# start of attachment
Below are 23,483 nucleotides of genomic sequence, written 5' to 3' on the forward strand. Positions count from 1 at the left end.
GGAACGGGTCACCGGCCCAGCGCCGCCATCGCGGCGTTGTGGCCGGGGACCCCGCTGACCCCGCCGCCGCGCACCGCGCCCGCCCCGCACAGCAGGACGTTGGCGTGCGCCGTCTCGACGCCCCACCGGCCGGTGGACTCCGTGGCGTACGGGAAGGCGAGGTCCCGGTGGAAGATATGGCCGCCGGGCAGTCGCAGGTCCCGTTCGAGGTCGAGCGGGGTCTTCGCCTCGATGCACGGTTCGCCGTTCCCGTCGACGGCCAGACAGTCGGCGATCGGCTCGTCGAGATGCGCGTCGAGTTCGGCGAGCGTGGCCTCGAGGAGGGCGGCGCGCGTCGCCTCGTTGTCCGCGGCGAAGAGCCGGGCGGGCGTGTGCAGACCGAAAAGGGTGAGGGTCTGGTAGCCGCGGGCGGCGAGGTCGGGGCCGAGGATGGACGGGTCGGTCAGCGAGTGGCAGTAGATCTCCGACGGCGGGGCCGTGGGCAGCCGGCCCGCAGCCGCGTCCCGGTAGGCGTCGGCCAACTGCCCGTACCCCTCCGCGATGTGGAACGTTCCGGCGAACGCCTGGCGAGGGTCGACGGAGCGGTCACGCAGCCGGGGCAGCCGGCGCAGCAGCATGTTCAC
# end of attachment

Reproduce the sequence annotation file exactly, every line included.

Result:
Below are 23,483 nucleotides of genomic sequence, written 5' to 3' on the forward strand. Positions count from 1 at the left end.
GGAACGGGTCACCGGCCCAGCGCCGCCATCGCGGCGTTGTGGCCGGGGACCCCGCTGACCCCGCCGCCGCGCACCGCGCCCGCCCCGCACAGCAGGACGTTGGCGTGCGCCGTCTCGACGCCCCACCGGCCGGTGGACTCCGTGGCGTACGGGAAGGCGAGGTCCCGGTGGAAGATATGGCCGCCGGGCAGTCGCAGGTCCCGTTCGAGGTCGAGCGGGGTCTTCGCCTCGATGCACGGTTCGCCGTTCCCGTCGACGGCCAGACAGTCGGCGATCGGCTCGTCGAGATGCGCGTCGAGTTCGGCGAGCGTGGCCTCGAGGAGGGCGGCGCGCGTCGCCTCGTTGTCCGCGGCGAAGAGCCGGGCGGGCGTGTGCAGACCGAAAAGGGTGAGGGTCTGGTAGCCGCGGGCGGCGAGGTCGGGGCCGAGGATGGACGGGTCGGTCAGCGAGTGGCAGTAGATCTCCGACGGCGGGGCCGTGGGCAGCCGGCCCGCAGCCGCGTCCCGGTAGGCGTCGGCCAACTGCCCGTACCCCTCCGCGATGTGGAACGTTCCGGCGAACGCCTGGCGAGGGTCGACGGAGCGGTCACGCAGCCGGGGCAGCCGGCGCAGCAGCATGTTCAC